When evaluating health and nutritional supplements to carry in your store or recommend to customers, it’s very important to pay close attention to product claims. This includes claims on product packaging and accompanying marketing materials. Marketers know they have very little time to capture your attention and convince you to take a closer look. The language they use can make all the difference and unfortunately some brands take a “say anything” approach that is misleading and casts a negative shadow on the entire supplement industry.
The U.S. Food & Drug Administration’s Center for Veterinary Medicine (FDA-CVM) regulates animal health and nutritional supplements, and follows the law established in the Federal Food Drug & Cosmetic Act regarding product claims in order to protect consumers and animals. The good news is the majority of pet supplement suppliers understand and follow these rules and are careful to make credible claims allowable by law. Many of these suppliers are members of the National Animal Supplement Council (NASC) and have access to straightforward labeling guidance that helps them follow the law and avoid making errant or egregious claims.
That said, keep a careful eye out for suppliers that disregard FDA-CVM rules for product claims. They are fairly easy to spot when you know what to look for:
- Words that state or imply the product will treat, prevent, cure or mitigate a disease. Example: “Aids against UTIs and bladder infections”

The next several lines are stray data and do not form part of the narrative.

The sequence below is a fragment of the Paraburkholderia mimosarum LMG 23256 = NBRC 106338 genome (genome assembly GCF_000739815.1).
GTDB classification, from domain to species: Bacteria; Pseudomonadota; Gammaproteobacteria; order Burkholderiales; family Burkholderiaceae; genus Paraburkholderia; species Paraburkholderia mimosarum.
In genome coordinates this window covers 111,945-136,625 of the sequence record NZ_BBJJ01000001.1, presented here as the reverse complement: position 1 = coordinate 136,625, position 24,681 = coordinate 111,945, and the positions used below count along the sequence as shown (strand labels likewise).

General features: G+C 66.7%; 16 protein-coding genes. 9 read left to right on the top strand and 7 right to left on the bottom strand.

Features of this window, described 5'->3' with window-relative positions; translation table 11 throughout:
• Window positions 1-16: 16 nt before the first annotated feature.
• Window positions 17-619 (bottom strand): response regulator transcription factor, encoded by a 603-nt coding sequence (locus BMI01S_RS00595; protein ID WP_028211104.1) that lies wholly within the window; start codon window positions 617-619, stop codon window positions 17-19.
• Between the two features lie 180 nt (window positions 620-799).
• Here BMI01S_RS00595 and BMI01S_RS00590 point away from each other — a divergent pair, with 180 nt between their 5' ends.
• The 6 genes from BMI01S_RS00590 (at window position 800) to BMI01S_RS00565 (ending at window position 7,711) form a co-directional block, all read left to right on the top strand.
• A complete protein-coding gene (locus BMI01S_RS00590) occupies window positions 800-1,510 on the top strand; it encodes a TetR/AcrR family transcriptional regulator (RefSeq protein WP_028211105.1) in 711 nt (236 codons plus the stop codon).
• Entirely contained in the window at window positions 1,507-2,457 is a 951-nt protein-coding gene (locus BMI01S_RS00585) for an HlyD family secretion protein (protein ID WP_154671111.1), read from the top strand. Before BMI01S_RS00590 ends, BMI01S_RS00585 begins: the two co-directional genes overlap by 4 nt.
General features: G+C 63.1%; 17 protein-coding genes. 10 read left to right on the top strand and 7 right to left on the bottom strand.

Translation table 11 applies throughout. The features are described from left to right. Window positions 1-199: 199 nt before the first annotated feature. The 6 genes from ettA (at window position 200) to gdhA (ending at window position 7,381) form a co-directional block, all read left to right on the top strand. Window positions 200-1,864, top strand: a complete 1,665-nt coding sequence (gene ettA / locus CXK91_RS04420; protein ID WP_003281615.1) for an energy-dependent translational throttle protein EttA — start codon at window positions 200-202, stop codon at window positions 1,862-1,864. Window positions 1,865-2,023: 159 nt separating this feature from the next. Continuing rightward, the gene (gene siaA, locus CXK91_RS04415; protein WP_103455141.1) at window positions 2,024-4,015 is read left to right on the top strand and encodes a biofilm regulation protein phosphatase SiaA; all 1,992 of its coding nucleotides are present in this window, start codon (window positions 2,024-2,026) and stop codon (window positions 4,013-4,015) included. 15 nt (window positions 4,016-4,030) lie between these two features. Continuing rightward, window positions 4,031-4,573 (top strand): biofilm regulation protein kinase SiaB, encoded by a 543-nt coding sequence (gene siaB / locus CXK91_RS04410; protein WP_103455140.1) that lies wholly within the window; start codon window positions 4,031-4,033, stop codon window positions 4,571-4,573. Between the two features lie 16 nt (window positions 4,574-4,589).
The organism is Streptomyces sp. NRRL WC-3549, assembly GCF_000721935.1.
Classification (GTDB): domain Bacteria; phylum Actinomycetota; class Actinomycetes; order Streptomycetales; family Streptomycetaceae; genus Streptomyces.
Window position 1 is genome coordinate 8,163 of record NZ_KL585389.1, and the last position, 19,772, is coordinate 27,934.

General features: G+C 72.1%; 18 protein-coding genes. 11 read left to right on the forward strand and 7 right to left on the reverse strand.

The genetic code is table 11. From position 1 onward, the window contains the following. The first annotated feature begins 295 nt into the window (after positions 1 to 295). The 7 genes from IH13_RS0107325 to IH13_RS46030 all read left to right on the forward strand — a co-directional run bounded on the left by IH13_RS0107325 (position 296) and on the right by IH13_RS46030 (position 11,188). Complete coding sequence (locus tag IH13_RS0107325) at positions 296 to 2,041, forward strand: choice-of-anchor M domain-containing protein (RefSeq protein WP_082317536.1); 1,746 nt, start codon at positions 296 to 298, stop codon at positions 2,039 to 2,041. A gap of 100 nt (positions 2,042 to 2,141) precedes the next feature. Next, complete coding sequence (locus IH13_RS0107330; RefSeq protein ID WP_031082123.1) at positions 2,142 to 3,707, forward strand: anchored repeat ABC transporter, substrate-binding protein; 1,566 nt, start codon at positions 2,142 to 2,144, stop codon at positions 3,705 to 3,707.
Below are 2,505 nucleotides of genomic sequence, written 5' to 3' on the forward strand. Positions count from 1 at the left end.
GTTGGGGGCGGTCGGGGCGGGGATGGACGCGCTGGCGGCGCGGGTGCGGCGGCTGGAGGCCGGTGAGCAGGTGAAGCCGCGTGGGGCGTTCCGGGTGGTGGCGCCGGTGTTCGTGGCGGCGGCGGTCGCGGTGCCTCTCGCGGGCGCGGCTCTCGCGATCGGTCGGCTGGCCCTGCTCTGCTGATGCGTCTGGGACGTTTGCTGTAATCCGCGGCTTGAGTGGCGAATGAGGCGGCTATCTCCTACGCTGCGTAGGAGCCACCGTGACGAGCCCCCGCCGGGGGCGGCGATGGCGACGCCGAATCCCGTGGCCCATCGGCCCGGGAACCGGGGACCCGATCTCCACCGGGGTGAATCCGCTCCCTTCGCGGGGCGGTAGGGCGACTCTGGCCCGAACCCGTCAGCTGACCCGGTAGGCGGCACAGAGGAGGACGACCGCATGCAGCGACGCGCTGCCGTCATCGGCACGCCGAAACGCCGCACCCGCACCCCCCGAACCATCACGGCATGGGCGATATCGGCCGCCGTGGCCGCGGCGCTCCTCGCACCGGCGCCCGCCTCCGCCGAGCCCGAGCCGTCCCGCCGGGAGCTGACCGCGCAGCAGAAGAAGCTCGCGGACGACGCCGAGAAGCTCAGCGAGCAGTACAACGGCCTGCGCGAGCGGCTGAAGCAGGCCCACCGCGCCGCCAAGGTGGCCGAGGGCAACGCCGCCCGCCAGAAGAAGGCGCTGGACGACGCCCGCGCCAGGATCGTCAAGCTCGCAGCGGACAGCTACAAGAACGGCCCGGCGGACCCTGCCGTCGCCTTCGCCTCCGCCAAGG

- Use of any disease name or reference to a disease. Example: “Fights gingivitis and periodontal disease.”
- Any stated or implied comparison to, or replacement for, pharmaceuticals. Example: “Reduces the need for prescription pain medication.”
- Any reference to a chronic condition. Example: “Protects against chronic pain and inflammation.”
- Claims disguised as product names. Example: “Inflamm-Away”
Product and brand marketing are an extension of the label and therefore are subject to the same rules. Apply the same cautious scrutiny when visiting a product website that you do when looking at the packaging. This also applies to internet advertising, trade show materials, social media posts, blogs, e-newsletters and promotional videos, as well as traditional advertising like radio, TV and print ads.
Allowable or “good” claims on supplement products and marketing materials are typically simple and concise. They communicate that the product is helping to support the normal structure and function of the animal’s body rather than trying to correct an abnormal condition or disease. And perhaps most important, allowable claims don’t rely on absolutes or language that over-promises outcomes.
Examples of allowable product claims:
- “Helps to support cognitive function”
- “Provides antioxidant protection”
- “Helps to maintain calmness”
- “Promotes digestive tract health”
When evaluating supplements, look for products with the NASC Quality Seal to know you’re working with responsible suppliers that produce and market their products within the bounds of the law, and maintain ongoing compliance with NASC’s rigorous standards for product quality and consistency. Remember, if a claim sounds too good to be true, it probably is. Supplements are not magic bullets however they can play an important role in supporting animal health when given as an element of care along with quality nutrition, regular exercise, routine veterinary visits, and a loving home.